Contributors: Peggy L. Chinn, Marian Turkel
September 9, 2018
Location – Christine E. Lynn College of Nursing, Boca Raton, Florida
View the October 2018 “Transforming Care” magazine
Framework title – Caring
Guiding the philosophy and objectives of the Christine E. Lynn College of Nursing is one prevailing concept: caring. It is caring that informs how we study nursing, how we practice our profession and how we interact with others throughout our lives.
At the Christine E. Lynn College of Nursing, we study caring as lived in the ordinariness of life and as a central domain of our profession. We recognize each individual as caring and uniquely connected with others and the environment. We also believe that every interaction we have with others is an opportunity to demonstrate and live this caring philosophy.
Year Curriculum initiated – 1984
Faculty authors of “Nursing As Caring”
Other faculty involved in curriculum development:
- Dr. Marilyn Parker
- Dr. Terry Touhy
- Dr. Marlaine Smith
- All the 1984 College of Nursing faculty whose dialogue and discussions guided development of a nursing curriculum grounded in caring.
Download PDF of “Nursing As Caring” (shared by permission)
Description of theoretical framework
(from The Dance of Caring Persons )
The journey to change the curriculum was grounded in the questions what is the content of the discipline of nursing? and What changes do we need to make to our program of study to advance disciplinary knowledge? The theoretical framework was influenced by the work of two scholars, Sister Simone Roach and Milton Mayeroff. Roach’s 6 Cs of caring in nursing include compassion, competence, conscience, confidence, commitment and comportment. Mayeroff’s caring ingredients include knowing, alternating rhythms, patience, honesty, trust, humility, hope and courage. Nursing knowledge resides in the nursing situation and the nursing situation provides the context for knowing nursing.
“In Boykin and Schoenhofer’s theory of Nursing As Caring, the model for being in relationships resembles a dance of caring persons (Boykin & Schoenhofer, 1990).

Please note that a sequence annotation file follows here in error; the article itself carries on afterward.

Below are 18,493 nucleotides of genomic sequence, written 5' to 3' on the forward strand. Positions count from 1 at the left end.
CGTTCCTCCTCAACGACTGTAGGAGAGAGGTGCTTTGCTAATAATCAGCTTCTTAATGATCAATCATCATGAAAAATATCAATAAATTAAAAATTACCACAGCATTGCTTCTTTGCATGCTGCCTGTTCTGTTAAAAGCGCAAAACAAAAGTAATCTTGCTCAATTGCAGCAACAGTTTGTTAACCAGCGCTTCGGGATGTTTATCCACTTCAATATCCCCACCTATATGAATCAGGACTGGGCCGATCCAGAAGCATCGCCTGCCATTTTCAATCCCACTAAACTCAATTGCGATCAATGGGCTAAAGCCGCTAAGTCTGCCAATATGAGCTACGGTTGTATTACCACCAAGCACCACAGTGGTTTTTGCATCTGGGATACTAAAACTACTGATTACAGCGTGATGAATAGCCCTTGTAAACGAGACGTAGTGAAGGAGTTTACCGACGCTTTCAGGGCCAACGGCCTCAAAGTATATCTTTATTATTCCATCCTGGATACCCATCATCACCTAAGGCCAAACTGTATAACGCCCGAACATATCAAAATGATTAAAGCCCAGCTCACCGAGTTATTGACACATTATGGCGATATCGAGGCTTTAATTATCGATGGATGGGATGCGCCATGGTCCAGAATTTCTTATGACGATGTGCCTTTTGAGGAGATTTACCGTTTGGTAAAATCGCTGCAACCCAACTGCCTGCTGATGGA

The dance of caring persons is the image of dancers in a circle, moving freely as individuals while engaging in a rhythm that connects all. The nature of relating in a circle is grounded in respect for and valuing of person.
“Each person is encouraged and supported in a culture that values person-as-person, person as caring. All persons are committed to knowing self and others as living and growing in caring. Each person is in the circle because of their unique contribution to the person being cared for – Nurses, administrators, human resources, educators, etc. Their roles would not exist if it were not for the nursed. As each person authentically expresses their commitment is being there for and with the nursed caring relationships are lived.” (Boykin & Schoehhofer, 2001 , p 36).
Major assumptions underlying the Theory of Nursing As Caring:
- Persons are caring by virtue of their humanness
- Persons are caring moment to moment
- Persons are whole or complete in the moment
- Personhood is a process of living grounded in caring
- Nursing is both a discipline and a profession
- Personhood is enhanced through participating in nurturing relations with caring others
Boykin, A., & Schoenhofer, S. (1990). Caring in nursing: analysis of extant theory. Nursing Science Quarterly, 3(4), 149–155.
Boykin, A., & Schoenhofer, S. (2002). Nursing as caring: A Model for transforming practice. Sudbury, MA: Harper Perenial.
Description of the curriculum
The College of Nursing Curriculum Model is visualized as a net composed of bands, strands and pearls. The circular bands of the net are the concepts identified in the College of Nursing philosophy and program outcomes. The concepts are seamlessly integrated. The net is open, without a boundary representing the openness and evolving knowledge that continues to in-form and re-form the curriculum. The strands of the net that emanate outward from the center cross the circular bands and represent the units of instruction within the curriculum. The pearls in the net are nursing situations, the vehicle through which nursing is studied and learned in our curriculum. The image of a net represents the interconnectedness of these concepts throughout the curriculum with the pearls as reflection of the interconnectedness in the concrete nursing situation.
The bands emanate from the center identified as Nursing as a discipline and profession grounded in caring. The threads emanating from the center are the levels of instruction: the four degree programs, courses, and units that include the content bands. The pearls in the net are the nursing situations, co-created lived experiences in which the caring between nurses and persons enhance well-being. Each nursing situation reflects the whole caring curriculum; the curricular concepts are revealed in each nursing situation as it is shared, discussed and experienced. Nursing is taught, studied and learned through nursing situations.